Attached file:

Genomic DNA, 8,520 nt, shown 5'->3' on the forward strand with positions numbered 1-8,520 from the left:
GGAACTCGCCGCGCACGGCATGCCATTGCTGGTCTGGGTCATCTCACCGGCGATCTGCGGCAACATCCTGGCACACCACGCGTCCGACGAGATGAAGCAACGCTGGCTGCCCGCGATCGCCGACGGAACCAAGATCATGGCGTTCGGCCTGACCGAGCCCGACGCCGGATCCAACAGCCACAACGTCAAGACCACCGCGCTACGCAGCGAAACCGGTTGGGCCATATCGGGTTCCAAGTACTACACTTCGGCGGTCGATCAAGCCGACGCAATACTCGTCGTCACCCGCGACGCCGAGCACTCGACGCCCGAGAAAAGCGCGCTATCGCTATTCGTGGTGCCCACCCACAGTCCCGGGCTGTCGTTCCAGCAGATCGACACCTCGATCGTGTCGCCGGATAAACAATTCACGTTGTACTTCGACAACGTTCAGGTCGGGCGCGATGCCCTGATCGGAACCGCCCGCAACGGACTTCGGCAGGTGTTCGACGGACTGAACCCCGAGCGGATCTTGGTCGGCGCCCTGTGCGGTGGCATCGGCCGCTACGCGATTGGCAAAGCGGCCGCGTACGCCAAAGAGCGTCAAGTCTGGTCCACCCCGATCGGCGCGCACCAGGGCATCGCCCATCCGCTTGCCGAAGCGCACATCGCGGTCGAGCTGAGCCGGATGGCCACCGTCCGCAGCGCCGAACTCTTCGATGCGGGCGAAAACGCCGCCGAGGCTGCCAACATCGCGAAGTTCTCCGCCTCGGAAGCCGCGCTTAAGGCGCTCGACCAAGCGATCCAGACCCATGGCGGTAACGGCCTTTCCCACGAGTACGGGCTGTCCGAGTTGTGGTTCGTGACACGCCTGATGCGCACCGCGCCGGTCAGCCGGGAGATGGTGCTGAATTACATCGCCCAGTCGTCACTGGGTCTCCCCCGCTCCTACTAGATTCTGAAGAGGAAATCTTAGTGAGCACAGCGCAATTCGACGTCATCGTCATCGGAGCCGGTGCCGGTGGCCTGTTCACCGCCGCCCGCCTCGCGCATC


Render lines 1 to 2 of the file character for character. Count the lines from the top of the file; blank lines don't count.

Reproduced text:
Genomic DNA, 8,520 nt, shown 5'->3' on the forward strand with positions numbered 1-8,520 from the left:
GGAACTCGCCGCGCACGGCATGCCATTGCTGGTCTGGGTCATCTCACCGGCGATCTGCGGCAACATCCTGGCACACCACGCGTCCGACGAGATGAAGCAACGCTGGCTGCCCGCGATCGCCGACGGAACCAAGATCATGGCGTTCGGCCTGACCGAGCCCGACGCCGGATCCAACAGCCACAACGTCAAGACCACCGCGCTACGCAGCGAAACCGGTTGGGCCATATCGGGTTCCAAGTACTACACTTCGGCGGTCGATCAAGCCGACGCAATACTCGTCGTCACCCGCGACGCCGAGCACTCGACGCCCGAGAAAAGCGCGCTATCGCTATTCGTGGTGCCCACCCACAGTCCCGGGCTGTCGTTCCAGCAGATCGACACCTCGATCGTGTCGCCGGATAAACAATTCACGTTGTACTTCGACAACGTTCAGGTCGGGCGCGATGCCCTGATCGGAACCGCCCGCAACGGACTTCGGCAGGTGTTCGACGGACTGAACCCCGAGCGGATCTTGGTCGGCGCCCTGTGCGGTGGCATCGGCCGCTACGCGATTGGCAAAGCGGCCGCGTACGCCAAAGAGCGTCAAGTCTGGTCCACCCCGATCGGCGCGCACCAGGGCATCGCCCATCCGCTTGCCGAAGCGCACATCGCGGTCGAGCTGAGCCGGATGGCCACCGTCCGCAGCGCCGAACTCTTCGATGCGGGCGAAAACGCCGCCGAGGCTGCCAACATCGCGAAGTTCTCCGCCTCGGAAGCCGCGCTTAAGGCGCTCGACCAAGCGATCCAGACCCATGGCGGTAACGGCCTTTCCCACGAGTACGGGCTGTCCGAGTTGTGGTTCGTGACACGCCTGATGCGCACCGCGCCGGTCAGCCGGGAGATGGTGCTGAATTACATCGCCCAGTCGTCACTGGGTCTCCCCCGCTCCTACTAGATTCTGAAGAGGAAATCTTAGTGAGCACAGCGCAATTCGACGTCATCGTCATCGGAGCCGGTGCCGGTGGCCTGTTCACCGCCGCCCGCCTCGCGCATC